A 2009 production at London’s Comedy Theatre (now the Harold Pinter) changed my perception.
All action took place on one set. The cast was minimal, and the actors were also the orchestra.
Compacting the show into a small space and bringing the action closer to the house had a transforming effect. “Sunset Boulevard” was no longer a monster of a show that had musical luster but no charm and no immediate emotional charge. It was a great chamber musical. That the music outsized the hall made no difference. It just added to the luster of the production. All of that emotion, musical and dramatic, coming from actors who seemed accessible and direct restored the feeling you get from watching Wilder’s movie.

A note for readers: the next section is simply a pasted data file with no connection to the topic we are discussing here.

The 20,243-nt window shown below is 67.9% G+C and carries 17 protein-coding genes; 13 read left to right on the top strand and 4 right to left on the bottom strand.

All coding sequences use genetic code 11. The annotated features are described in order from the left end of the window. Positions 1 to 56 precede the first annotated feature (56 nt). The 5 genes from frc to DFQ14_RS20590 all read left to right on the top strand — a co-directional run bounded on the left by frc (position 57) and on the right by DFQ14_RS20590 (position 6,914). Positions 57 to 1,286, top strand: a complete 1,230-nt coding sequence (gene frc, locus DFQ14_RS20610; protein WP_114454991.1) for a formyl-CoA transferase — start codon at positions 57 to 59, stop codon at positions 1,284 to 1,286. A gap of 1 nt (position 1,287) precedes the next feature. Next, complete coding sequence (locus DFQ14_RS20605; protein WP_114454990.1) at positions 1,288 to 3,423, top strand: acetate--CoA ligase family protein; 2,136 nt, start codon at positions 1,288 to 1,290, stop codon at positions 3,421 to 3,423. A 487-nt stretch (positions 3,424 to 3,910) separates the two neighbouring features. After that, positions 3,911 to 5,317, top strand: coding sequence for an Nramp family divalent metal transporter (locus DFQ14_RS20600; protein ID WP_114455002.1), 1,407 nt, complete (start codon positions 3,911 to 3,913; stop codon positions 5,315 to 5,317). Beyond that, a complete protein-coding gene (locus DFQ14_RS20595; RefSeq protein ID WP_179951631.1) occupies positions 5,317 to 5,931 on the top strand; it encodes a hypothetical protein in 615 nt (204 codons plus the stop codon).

The Media, though it has a large barn of an auditorium also accomplishes that sense of smallness that makes “Sunset Boulevard” resonate all the more freely and artistically.
Jesse Cline and company have done a wonderful job on the show. Scott Anthony and his orchestra set the mood even before Joe takes off on his car chase, film footage of which is shown on a center screen and two side monitors, or Norma appears. Anthony’s ensemble features the music director at the keyboard, Christopher Ertelt on a second keyboard, Joe Fallon on trumpet, Lee Morrison on drums, Shane Aaserud on bass, Barbara Bendett on reeds, Anthony Triplett on trombone, and the excellent Set Rodriguez on violin.
“Sunset Boulevard” runs through Sunday, May 18 at the Media Theatre, 104 E. State Street, in Media, Pa. Showtimes are 7:30 p.m. Thursday (and Wednesday, April 23), 8 p.m. Friday and Saturday, 2 p.m. Thursday and Saturday, and 3 p.m. Sunday. Tickets are $42 with discounts for seniors and children and can be obtained by calling 610-891-0100 or going online to http://www.mediatheatre.org.